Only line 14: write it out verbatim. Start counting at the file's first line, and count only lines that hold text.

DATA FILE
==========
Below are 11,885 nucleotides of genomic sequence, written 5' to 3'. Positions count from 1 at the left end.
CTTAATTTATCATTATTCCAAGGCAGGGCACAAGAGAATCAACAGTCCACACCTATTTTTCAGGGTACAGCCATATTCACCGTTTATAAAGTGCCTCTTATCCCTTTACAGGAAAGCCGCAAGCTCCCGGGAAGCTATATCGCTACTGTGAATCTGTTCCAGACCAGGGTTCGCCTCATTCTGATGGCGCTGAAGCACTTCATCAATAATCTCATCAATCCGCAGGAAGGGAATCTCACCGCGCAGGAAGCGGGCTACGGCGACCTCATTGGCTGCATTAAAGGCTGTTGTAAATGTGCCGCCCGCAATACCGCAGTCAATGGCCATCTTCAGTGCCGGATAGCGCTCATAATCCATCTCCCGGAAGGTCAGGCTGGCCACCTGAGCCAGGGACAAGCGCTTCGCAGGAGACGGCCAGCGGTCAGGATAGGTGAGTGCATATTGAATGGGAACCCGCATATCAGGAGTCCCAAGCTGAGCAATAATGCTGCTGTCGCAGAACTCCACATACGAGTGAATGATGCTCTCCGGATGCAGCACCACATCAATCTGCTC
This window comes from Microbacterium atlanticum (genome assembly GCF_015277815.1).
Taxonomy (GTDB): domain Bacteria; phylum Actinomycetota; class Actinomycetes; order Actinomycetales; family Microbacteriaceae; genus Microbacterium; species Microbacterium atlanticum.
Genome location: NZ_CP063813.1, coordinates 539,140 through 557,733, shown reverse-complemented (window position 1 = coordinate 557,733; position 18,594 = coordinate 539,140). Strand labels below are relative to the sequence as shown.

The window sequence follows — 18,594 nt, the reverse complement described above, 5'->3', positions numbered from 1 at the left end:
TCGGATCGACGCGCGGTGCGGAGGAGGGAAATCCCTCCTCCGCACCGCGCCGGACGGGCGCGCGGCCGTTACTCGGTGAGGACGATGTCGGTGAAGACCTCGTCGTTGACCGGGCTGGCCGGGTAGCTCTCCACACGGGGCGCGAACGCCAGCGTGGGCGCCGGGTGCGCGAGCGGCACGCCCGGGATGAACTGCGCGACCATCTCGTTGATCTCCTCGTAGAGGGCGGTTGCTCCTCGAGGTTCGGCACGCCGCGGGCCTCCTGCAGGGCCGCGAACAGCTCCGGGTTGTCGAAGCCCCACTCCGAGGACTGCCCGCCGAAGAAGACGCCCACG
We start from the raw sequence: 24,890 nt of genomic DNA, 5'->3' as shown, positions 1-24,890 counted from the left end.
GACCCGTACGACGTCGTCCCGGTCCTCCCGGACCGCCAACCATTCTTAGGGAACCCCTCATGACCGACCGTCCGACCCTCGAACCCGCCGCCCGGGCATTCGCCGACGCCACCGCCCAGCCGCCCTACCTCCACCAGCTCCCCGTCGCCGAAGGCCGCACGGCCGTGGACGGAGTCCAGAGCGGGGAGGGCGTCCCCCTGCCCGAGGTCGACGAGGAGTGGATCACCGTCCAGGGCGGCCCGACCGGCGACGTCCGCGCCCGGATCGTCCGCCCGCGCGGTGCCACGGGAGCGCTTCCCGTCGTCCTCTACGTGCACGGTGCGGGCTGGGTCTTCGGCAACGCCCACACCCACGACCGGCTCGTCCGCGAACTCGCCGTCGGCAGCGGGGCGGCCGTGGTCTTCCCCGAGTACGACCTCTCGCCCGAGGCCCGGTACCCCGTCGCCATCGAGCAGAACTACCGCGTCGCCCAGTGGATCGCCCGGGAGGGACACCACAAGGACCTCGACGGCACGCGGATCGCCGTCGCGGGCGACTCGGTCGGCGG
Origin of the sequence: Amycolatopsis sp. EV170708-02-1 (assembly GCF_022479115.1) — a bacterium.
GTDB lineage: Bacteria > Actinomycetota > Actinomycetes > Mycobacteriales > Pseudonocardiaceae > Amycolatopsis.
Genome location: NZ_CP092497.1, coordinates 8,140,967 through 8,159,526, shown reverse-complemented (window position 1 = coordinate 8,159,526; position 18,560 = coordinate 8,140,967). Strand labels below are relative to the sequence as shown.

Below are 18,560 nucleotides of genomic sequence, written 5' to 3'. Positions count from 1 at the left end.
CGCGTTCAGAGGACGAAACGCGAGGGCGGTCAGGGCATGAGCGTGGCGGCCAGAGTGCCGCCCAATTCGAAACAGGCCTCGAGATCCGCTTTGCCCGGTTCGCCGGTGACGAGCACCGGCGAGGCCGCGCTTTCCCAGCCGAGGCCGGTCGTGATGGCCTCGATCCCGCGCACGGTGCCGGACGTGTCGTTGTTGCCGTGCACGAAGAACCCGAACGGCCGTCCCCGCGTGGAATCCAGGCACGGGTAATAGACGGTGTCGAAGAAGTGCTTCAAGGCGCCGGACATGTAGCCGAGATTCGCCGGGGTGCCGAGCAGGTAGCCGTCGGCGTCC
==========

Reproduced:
CGCGTTCAGAGGACGAAACGCGAGGGCGGTCAGGGCATGAGCGTGGCGGCCAGAGTGCCGCCCAATTCGAAACAGGCCTCGAGATCCGCTTTGCCCGGTTCGCCGGTGACGAGCACCGGCGAGGCCGCGCTTTCCCAGCCGAGGCCGGTCGTGATGGCCTCGATCCCGCGCACGGTGCCGGACGTGTCGTTGTTGCCGTGCACGAAGAACCCGAACGGCCGTCCCCGCGTGGAATCCAGGCACGGGTAATAGACGGTGTCGAAGAAGTGCTTCAAGGCGCCGGACATGTAGCCGAGATTCGCCGGGGTGCCGAGCAGGTAGCCGTCGGCGTCC